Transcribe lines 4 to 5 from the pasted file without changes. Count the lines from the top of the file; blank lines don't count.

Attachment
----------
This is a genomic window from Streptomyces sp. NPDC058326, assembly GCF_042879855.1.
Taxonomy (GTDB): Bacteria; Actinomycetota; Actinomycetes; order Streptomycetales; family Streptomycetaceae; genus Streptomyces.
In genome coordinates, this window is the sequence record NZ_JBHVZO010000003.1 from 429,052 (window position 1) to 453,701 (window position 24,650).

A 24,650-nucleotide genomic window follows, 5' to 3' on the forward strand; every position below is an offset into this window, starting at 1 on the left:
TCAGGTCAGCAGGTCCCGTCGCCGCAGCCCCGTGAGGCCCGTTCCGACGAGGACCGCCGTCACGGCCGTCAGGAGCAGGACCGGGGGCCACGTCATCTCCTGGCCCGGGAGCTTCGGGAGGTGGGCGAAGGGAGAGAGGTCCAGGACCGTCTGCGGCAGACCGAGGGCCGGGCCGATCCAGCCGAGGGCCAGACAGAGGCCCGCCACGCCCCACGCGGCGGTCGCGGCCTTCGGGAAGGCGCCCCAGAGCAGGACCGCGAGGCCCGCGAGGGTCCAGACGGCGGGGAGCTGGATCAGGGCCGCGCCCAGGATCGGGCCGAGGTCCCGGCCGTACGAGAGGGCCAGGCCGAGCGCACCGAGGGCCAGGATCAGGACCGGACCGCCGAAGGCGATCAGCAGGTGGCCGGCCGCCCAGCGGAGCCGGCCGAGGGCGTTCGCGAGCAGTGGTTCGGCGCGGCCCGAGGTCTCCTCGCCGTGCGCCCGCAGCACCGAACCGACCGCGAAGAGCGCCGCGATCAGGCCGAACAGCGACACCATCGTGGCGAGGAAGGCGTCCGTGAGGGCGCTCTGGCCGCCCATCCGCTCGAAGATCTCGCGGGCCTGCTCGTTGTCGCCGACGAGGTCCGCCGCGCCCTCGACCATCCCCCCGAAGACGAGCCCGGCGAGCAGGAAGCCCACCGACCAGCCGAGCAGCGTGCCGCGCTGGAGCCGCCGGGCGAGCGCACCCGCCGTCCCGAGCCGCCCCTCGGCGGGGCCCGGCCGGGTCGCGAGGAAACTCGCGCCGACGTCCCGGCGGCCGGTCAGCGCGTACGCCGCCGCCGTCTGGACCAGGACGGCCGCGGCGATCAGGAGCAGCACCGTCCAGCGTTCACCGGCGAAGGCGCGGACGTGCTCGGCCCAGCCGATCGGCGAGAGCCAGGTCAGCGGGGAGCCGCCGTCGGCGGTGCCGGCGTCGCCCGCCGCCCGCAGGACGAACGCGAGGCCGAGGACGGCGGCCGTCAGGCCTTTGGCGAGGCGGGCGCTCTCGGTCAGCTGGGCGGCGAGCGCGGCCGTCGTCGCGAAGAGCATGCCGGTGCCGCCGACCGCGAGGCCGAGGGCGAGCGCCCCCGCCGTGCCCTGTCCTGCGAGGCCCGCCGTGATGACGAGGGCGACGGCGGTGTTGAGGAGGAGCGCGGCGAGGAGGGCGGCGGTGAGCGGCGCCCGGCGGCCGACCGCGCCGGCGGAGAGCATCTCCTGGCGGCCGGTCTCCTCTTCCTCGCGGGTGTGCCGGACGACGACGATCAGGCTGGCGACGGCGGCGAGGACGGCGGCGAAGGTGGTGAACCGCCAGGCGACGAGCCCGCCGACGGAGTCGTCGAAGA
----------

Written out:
A 24,650-nucleotide genomic window follows, 5' to 3' on the forward strand; every position below is an offset into this window, starting at 1 on the left:
TCAGGTCAGCAGGTCCCGTCGCCGCAGCCCCGTGAGGCCCGTTCCGACGAGGACCGCCGTCACGGCCGTCAGGAGCAGGACCGGGGGCCACGTCATCTCCTGGCCCGGGAGCTTCGGGAGGTGGGCGAAGGGAGAGAGGTCCAGGACCGTCTGCGGCAGACCGAGGGCCGGGCCGATCCAGCCGAGGGCCAGACAGAGGCCCGCCACGCCCCACGCGGCGGTCGCGGCCTTCGGGAAGGCGCCCCAGAGCAGGACCGCGAGGCCCGCGAGGGTCCAGACGGCGGGGAGCTGGATCAGGGCCGCGCCCAGGATCGGGCCGAGGTCCCGGCCGTACGAGAGGGCCAGGCCGAGCGCACCGAGGGCCAGGATCAGGACCGGACCGCCGAAGGCGATCAGCAGGTGGCCGGCCGCCCAGCGGAGCCGGCCGAGGGCGTTCGCGAGCAGTGGTTCGGCGCGGCCCGAGGTCTCCTCGCCGTGCGCCCGCAGCACCGAACCGACCGCGAAGAGCGCCGCGATCAGGCCGAACAGCGACACCATCGTGGCGAGGAAGGCGTCCGTGAGGGCGCTCTGGCCGCCCATCCGCTCGAAGATCTCGCGGGCCTGCTCGTTGTCGCCGACGAGGTCCGCCGCGCCCTCGACCATCCCCCCGAAGACGAGCCCGGCGAGCAGGAAGCCCACCGACCAGCCGAGCAGCGTGCCGCGCTGGAGCCGCCGGGCGAGCGCACCCGCCGTCCCGAGCCGCCCCTCGGCGGGGCCCGGCCGGGTCGCGAGGAAACTCGCGCCGACGTCCCGGCGGCCGGTCAGCGCGTACGCCGCCGCCGTCTGGACCAGGACGGCCGCGGCGATCAGGAGCAGCACCGTCCAGCGTTCACCGGCGAAGGCGCGGACGTGCTCGGCCCAGCCGATCGGCGAGAGCCAGGTCAGCGGGGAGCCGCCGTCGGCGGTGCCGGCGTCGCCCGCCGCCCGCAGGACGAACGCGAGGCCGAGGACGGCGGCCGTCAGGCCTTTGGCGAGGCGGGCGCTCTCGGTCAGCTGGGCGGCGAGCGCGGCCGTCGTCGCGAAGAGCATGCCGGTGCCGCCGACCGCGAGGCCGAGGGCGAGCGCCCCCGCCGTGCCCTGTCCTGCGAGGCCCGCCGTGATGACGAGGGCGACGGCGGTGTTGAGGAGGAGCGCGGCGAGGAGGGCGGCGGTGAGCGGCGCCCGGCGGCCGACCGCGCCGGCGGAGAGCATCTCCTGGCGGCCGGTCTCCTCTTCCTCGCGGGTGTGCCGGACGACGACGATCAGGCTGGCGACGGCGGCGAGGACGGCGGCGAAGGTGGTGAACCGCCAGGCGACGAGCCCGCCGACGGAGTCGTCGAAGA